The judge sent the court into a lunch recess.

Prosecuting attorney Jennifer Nichols was the last to deliver closing arguments before the jury was sent back to deliberate.

Nichols asked the jury to consider what Bobo's last two hours were like before she was killed.

She also spoke about Bobo's hopes and dreams, which were cut short.

"She was just trying to be the best student nurse she could be," Nichols said.

Nichols went on to summarize the testimonies heard throughout out the trial.

She pointed out that an expert for the defense team said the phone data was consistent with the location of Holly Bobo's abduction and eventual murder.

She disputed Thompson's argument that Terry Britt was most likely Bobo's killer, and said investigators found Britt to be a dead end. When they searched his computer, the most incriminating thing they found was four searches for porn websites.

Nichols said Bobo's family has been waiting six years for justice for their daughter. It's hard to turn it over, she said, but it's time.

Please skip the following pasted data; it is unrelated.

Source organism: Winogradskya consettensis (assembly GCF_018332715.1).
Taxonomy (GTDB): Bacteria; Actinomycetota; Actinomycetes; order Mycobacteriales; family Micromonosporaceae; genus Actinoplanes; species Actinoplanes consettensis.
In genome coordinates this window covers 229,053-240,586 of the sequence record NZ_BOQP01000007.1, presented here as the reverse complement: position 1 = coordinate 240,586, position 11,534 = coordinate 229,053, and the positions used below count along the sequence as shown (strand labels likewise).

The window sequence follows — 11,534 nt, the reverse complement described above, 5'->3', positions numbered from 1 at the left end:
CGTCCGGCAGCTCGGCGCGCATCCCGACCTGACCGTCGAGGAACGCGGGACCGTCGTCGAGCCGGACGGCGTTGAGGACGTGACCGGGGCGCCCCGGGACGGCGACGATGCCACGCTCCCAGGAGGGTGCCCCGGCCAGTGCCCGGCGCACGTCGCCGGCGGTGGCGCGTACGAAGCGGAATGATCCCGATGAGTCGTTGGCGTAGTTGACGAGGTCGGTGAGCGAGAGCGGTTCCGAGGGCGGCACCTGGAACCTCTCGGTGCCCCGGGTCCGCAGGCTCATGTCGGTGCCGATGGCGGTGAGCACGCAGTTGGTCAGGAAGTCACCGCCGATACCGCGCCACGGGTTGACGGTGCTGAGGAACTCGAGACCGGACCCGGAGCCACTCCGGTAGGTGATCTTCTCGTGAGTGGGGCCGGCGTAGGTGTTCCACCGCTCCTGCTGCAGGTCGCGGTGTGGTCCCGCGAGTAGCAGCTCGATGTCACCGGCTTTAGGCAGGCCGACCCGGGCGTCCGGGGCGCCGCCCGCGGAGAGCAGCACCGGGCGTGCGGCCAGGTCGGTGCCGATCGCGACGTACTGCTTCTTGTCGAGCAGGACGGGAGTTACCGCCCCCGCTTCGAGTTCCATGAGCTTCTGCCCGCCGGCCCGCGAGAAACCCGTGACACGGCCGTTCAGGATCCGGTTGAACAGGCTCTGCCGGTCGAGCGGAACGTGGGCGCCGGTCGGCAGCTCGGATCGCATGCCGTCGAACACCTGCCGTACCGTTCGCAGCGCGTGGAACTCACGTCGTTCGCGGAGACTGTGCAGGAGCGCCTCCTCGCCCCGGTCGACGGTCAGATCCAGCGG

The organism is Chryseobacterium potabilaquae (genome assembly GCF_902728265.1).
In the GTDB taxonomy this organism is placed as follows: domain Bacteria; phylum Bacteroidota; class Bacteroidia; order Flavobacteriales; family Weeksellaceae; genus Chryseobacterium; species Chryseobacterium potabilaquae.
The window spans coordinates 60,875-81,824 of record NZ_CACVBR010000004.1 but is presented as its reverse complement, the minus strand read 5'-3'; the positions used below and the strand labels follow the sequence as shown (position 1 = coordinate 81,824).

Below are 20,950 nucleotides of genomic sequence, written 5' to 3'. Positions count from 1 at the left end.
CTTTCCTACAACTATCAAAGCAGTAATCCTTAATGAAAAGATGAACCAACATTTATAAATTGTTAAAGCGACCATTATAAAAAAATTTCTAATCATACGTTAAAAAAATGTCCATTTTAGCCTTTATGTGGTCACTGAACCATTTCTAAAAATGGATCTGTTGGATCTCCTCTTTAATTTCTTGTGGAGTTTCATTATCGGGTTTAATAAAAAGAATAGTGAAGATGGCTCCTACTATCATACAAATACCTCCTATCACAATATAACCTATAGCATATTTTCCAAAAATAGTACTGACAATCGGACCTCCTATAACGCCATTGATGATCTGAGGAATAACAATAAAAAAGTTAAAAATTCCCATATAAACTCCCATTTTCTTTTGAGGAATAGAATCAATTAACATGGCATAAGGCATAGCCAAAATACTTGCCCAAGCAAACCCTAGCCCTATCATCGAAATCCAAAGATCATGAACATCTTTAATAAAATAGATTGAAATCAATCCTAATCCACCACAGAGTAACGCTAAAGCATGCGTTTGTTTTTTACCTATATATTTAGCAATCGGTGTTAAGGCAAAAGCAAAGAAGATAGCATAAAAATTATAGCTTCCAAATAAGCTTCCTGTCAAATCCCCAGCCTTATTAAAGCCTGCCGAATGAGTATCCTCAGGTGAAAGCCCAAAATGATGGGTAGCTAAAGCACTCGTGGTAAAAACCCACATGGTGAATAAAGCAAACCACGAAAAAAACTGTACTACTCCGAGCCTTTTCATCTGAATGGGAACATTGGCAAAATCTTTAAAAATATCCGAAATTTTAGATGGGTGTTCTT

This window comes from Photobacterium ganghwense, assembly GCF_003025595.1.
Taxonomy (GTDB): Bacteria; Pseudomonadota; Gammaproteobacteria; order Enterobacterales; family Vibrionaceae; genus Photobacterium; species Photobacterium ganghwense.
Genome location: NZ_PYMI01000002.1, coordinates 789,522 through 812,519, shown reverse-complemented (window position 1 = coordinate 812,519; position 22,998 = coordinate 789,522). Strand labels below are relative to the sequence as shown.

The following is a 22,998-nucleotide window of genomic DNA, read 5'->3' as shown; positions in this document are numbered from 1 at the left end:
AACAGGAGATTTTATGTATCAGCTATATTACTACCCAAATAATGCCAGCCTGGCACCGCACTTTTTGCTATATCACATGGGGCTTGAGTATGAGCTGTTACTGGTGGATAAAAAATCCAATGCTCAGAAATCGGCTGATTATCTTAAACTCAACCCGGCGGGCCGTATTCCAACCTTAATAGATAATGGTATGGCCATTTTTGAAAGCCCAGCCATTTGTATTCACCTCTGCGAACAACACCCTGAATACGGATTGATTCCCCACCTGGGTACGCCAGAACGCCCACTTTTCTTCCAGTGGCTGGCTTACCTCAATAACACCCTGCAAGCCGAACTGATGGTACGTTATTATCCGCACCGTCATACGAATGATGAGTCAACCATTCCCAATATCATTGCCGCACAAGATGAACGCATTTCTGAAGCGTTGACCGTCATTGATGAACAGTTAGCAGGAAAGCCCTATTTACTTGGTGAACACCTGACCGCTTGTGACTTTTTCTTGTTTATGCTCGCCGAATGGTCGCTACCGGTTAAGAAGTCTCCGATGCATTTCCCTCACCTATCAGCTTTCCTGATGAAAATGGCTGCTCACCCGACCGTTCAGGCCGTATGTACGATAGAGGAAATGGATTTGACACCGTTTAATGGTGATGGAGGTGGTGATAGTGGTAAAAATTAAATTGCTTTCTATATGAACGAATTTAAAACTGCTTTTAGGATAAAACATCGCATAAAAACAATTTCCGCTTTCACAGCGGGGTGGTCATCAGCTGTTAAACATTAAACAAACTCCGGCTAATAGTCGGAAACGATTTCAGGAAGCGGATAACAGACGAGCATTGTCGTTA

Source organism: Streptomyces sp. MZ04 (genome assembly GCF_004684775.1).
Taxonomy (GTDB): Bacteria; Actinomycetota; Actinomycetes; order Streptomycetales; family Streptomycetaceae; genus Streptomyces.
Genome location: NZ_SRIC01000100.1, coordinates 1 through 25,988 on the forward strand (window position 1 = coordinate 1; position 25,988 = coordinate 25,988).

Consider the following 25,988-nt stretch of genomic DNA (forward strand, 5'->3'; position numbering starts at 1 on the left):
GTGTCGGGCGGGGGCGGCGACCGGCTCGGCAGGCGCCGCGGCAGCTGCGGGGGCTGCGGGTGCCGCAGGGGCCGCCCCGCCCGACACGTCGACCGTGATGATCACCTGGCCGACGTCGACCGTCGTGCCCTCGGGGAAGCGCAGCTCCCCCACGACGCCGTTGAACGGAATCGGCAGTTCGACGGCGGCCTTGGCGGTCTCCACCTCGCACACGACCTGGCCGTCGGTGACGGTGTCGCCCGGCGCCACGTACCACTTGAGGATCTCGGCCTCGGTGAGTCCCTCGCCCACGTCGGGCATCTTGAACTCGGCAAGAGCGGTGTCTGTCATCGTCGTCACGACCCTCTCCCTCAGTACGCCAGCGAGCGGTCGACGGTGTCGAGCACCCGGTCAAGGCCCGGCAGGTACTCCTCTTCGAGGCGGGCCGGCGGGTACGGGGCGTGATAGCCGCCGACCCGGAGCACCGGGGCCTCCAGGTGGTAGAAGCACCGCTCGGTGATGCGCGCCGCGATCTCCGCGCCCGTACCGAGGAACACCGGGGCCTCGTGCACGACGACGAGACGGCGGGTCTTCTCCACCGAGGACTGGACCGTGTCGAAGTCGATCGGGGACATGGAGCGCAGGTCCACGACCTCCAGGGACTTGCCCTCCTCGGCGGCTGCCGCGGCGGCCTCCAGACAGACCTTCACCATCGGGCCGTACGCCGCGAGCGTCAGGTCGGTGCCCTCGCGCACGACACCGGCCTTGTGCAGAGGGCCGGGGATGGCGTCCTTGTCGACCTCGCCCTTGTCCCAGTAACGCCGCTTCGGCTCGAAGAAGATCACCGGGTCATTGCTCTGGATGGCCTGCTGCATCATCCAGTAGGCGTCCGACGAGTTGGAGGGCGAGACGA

"If you believe the defense theory, then ladies and gentlemen, then let them go, which is what you're supposed to do," Nichols said.

However, Nichols added, if the jury sees Zach Adams as the one behind Holly's kidnapping, rape, and murder, then return with the right verdict.

Nichols said if she not been kidnapped and murdered, Holly Bobo probably never would have been famous. She would have eventually become a nurse, and no one outside of her community would have known her name. But since she was, Nichols said, Holly and her family deserve justice.

"She's entitled to this," Nichols said.

Nichols finished by urging the jury to go back and deliberate with clear minds. She also encouraged them to take as long as they need to reach the right verdict.

"Do what needs to be done," Nichols said. "We'll be waiting right here, as long as it takes."

The jury deliberated for almost three hours before they were dismissed around 6 p.m. They will resume deliberations first thing Friday morning.

WMC Action News 5 will bring you the verdict live on and the WMC Action News 5 app as soon as it happens.

Below you can read our previous stories from the trial. Each story has video of every witness testimony.

Day 4: Jason Autry testifies all day, explains how Zach Adams killed Holly Bobo

Day 5: TBI never found Bobo's DNA at Zach Adams' home

Day 8: Defense calls 7 witnesses in Zach Adams' murder trial